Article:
“These kinds of decisions led to the recognition that adjudicators needed to be educated about the potential effect of trauma upon asylum seekers,” she said. “An expert psychological evaluation can help preclude adverse credibility findings by addressing issues of demeanor, memory—which is relevant to consistency and ability to provide detail—and inaccuracies or falsehoods.”
Howard Zonana, M.D.: The “power of a psychiatric narrative” can be extremely compelling in making the case for a person to be granted asylum in the United States.
Forensic psychiatrist Howard Zonana, M.D., presented data and case examples from psychiatric consultations conducted at the Yale Law School’s Asylum Law Clinic for some 62 refugees from Africa, Serbia, Mexico, Central America, South America, Haiti, Jamaica, China, and the Middle East. (The clinic was established in 1990 and formalized a collaboration with the school’s law and psychiatry division in 2000.)
The rates of mental illness among these individuals were extraordinary: PTSD (84 percent), depression (61 percent), dementia /traumatic brain injury (0.5 percent), and cognitive limitations (9 percent). Approximately 9 percent had no diagnosis, and 0.5 percent were deemed to be malingering.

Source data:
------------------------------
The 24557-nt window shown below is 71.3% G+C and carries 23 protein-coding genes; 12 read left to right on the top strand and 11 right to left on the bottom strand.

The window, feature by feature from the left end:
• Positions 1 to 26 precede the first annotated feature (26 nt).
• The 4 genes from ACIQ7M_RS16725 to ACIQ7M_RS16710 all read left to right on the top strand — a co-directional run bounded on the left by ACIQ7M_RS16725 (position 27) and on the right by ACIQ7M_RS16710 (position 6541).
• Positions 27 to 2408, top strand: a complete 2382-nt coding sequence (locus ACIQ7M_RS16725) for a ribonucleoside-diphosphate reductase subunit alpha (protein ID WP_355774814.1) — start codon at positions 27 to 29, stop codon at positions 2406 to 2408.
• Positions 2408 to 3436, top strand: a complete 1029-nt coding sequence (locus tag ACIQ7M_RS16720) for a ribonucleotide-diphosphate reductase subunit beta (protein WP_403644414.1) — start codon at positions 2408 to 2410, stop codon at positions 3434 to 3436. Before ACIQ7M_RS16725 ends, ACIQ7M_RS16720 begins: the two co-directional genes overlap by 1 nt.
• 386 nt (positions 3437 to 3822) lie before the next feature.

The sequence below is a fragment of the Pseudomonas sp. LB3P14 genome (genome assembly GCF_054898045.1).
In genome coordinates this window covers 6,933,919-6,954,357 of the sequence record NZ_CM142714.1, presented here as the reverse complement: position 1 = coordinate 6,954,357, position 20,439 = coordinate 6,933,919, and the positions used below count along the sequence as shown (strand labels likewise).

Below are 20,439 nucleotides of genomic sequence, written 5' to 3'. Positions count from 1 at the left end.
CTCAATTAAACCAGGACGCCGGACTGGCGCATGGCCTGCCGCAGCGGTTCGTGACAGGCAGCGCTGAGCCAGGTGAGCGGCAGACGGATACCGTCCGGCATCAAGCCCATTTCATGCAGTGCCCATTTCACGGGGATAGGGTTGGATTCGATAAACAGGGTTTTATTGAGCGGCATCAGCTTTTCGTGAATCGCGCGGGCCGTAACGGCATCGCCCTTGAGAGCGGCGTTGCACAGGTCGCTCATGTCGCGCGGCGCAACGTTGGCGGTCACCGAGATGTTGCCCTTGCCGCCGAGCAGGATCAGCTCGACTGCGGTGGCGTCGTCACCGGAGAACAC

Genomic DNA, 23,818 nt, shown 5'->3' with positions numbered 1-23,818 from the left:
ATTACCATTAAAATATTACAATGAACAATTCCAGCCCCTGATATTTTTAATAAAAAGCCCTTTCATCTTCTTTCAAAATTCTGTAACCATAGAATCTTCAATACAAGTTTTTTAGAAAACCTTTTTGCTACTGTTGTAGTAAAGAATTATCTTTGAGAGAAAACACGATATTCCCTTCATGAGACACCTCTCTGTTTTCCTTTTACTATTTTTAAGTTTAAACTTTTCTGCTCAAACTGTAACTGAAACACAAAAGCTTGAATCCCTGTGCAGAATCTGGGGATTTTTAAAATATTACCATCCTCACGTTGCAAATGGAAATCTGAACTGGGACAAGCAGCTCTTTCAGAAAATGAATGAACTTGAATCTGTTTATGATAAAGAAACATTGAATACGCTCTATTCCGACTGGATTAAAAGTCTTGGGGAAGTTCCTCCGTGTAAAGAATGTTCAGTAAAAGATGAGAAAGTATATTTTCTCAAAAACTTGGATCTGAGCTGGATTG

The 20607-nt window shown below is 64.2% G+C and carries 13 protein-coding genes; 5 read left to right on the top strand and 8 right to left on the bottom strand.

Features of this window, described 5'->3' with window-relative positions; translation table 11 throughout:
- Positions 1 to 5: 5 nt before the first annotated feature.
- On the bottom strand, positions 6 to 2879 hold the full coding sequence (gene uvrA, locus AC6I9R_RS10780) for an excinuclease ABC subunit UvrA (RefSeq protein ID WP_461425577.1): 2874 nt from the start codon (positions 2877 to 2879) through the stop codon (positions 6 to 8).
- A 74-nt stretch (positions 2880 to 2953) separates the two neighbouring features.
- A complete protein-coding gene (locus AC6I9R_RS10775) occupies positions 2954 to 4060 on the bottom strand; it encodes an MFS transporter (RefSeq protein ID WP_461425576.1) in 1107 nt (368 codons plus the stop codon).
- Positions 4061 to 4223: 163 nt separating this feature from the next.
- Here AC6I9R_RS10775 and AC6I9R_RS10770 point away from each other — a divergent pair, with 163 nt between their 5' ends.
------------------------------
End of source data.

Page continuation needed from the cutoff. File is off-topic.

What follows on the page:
“Referral often begins as consultation because the attorneys and law students are having difficulty with the interviews and in formulating the legal case,” Zonana explained. “Memory problems, inconsistency, resistance to giving details are issues. The referral questions are shaped by the legal circumstance and include diagnosis of a psychiatric disorder, response to trauma, and a preemptive explanation for why the interview with the asylum officer or testimony in the court may not go smoothly.”
Zonana said an underlying agenda on the part of attorneys seeking consultation is to use the psychiatric report to bolster the credibility of the claim. But he said psychiatric reports are not intended to verity the events described by the applicant. “Rather, issues of malingering and validity of symptoms are addressed as they would be in any psychiatric evaluation and report,” he said.